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UN body says Honduras abortion ban defies ‘international obligations’

The statement echoes a claim by the Office of the UN High Commissioner of Human Rights that abortion restrictions ‘constitute human rights violations.’
Wed Feb 3, 2021 - 3:05 pm EST
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February 3, 2021 (LifeSiteNews) — According to a United Nations Human Rights body, Honduras’ recent strengthening of their abortion ban defies “international obligations,” and its exclusion of same-sex couples from civil marriage is contrary to the principles of “equality” and “non-discrimination.”

#OACNUDH regrets the constitutional reform for the absolute prohibition of abortion and recalls that it contravenes international obligations and specific recommendations to the State of Honduras on the rights of women,” tweeted the Honduras Office of the United Nations High Commissioner for Human Rights (OACNUDH Honduras).

While all abortions, including in a case of rape or incest, have been illegal in Honduras since 1982, a constitutional amendment known as the “Shield Against Abortion in Honduras” that was passed last week further cemented Honduras’s abortion ban, requiring a three-quarter majority to overturn its legal protection of the lives of the unborn.

OACNUDH Honduras’ condemnation of the pro-life amendment echoes the common and strong pro-abortion stance of U.N. bodies. As a whole, however, U.N. bodies have sent mixed messages regarding the question of an international “right” to abortion, prompting former Acting Administrator of the U.S. Agency for International Development, John Barsa, to declare to U.N. Secretary General Antonio Guterres, “It is disappointing that the UN continues to contradict itself publicly on this issue.”

After Barsa wrote to Guterres asking that the U.N. “drop the provision of abortion as an essential component” of the U.N.’s COVID-19 response, Guterres wrote back on June 1 assuring Barsa that the U.N. “does not promote, much less impose, abortion on anyone,” and that “in accordance with its Charter, the United Nations does not intervene in matters which are essentially within the domestic jurisdiction of any State.”

However, only days before Guterres’ letter, on May 22, the Office of the U.N. High Commissioner of Human Rights wrote a letter directed to former Secretary of State Mike Pompeo rebuking various states in the U.S. for their “concerning” attempts “to restrict women’s sexual and reproductive rights.”

The letter claimed that abortion access restrictions imposed during the COVID-19 outbreak by various states were “contrary to international human rights standards and to the obligations undertaken by the United States, including through its ratification of the International Covenant on Civil and Political Rights (ICCPR).”

The letter listed every state that had limited abortion access during COVID-19, saying, “We would like to remind U.S. authorities, that abortion care constitutes essential health care and must remain so and available during the COVID-19 crisis.”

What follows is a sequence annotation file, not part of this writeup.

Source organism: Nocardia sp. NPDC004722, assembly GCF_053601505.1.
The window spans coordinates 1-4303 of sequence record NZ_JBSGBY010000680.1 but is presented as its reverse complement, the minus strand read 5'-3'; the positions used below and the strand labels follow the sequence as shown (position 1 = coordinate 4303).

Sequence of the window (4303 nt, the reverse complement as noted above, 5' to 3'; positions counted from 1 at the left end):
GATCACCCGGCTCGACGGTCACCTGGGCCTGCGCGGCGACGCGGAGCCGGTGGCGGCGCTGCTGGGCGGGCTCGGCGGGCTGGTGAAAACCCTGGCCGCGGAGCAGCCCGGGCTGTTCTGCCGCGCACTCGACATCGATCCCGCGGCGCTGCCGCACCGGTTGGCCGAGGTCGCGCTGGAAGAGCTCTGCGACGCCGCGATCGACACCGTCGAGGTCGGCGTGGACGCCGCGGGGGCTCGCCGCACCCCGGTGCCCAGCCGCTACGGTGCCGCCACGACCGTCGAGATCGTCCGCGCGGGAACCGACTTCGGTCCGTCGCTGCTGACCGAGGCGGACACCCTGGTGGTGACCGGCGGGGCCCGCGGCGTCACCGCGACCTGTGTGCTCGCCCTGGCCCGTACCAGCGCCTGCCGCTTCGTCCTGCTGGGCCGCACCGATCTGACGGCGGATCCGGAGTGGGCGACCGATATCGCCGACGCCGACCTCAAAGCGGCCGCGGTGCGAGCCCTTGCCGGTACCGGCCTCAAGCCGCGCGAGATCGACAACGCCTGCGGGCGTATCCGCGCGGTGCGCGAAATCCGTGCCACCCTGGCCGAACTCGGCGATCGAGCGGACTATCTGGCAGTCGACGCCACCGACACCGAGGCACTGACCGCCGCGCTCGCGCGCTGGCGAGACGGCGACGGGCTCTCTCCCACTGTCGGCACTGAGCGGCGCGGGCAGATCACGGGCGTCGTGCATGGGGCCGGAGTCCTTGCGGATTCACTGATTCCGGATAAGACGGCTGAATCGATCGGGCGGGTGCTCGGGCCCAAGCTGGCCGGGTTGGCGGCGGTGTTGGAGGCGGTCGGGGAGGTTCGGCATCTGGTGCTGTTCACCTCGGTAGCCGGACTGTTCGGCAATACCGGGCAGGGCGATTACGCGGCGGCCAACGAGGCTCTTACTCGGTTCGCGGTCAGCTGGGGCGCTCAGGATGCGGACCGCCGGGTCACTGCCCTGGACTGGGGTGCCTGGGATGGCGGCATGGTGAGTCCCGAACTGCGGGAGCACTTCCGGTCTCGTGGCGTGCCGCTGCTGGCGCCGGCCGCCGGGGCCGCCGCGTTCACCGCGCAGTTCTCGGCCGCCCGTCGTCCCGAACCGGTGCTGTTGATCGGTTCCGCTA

It continued with strong language, saying that “restrictions” on “reproductive health” services like abortion and contraception “constitute human rights violations and can cause irreversible harms.”

The letter continued, “We urge officials in the United States to ensure uninterrupted and timely access to the full range of abortion procedures during this public health emergency and after, including by removing all medically unnecessary restrictions.”

Barsa lamented to Guterres in a follow-up letter that this “correspondence from the U.N. mandate-holders” was an “affront to national sovereignty.”

He continued, “The message of the letter is loud and clear: The mandate-holders believe there is an international “right to abortion” and that sexual and reproductive health is a vehicle for this “right.”

Barsa also said, “The fundamental problem at hand is that, despite claims to the contrary, including yours, the term ‘sexual and reproductive health’ and its derivatives have become shorthand for abortion within the UN.”

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In addition to abortion, Honduras has also practically enshrined its traditional definition of marriage as between a man and a woman, by requiring a three-quarter majority to amend its constitution.

OACNUDH Honduras complained that the legal reform essentially bars same-sex couples from being civilly married, tweeting, “#OACNUDH expresses concern about the constitutional reform in relation to the prohibition of equal marriage that is contrary to the principle of equality and nondiscrimination.”

Some argue that same-sex marriage, like abortion, is an international “right.” Cristian González Cabrera, an LGBT rights researcher at Human Rights Watch, called Honduras’s original 2005 amendment prohibiting same-sex marriage a “violation of international law,” because the Inter-American Court of Human Rights issued a 2017 ruling that called for an extension of all the rights of heterosexual couples to same-sex couples as well.

However, the United Nations does not currently call for an international “right” to “same-sex marriage.” Lawyer Mark Fowler explained, “The ‘marriage equality’ claim is not borne out by the decisions of the highest human rights authorities in the international order. Both the United Nations Human Rights Committee and the European Court of Human Rights have held that there is no inequality where a state retains the traditional definition of marriage.”


  abortion, honduras, same-sex 'marriage', united nations high commissioner for human rights

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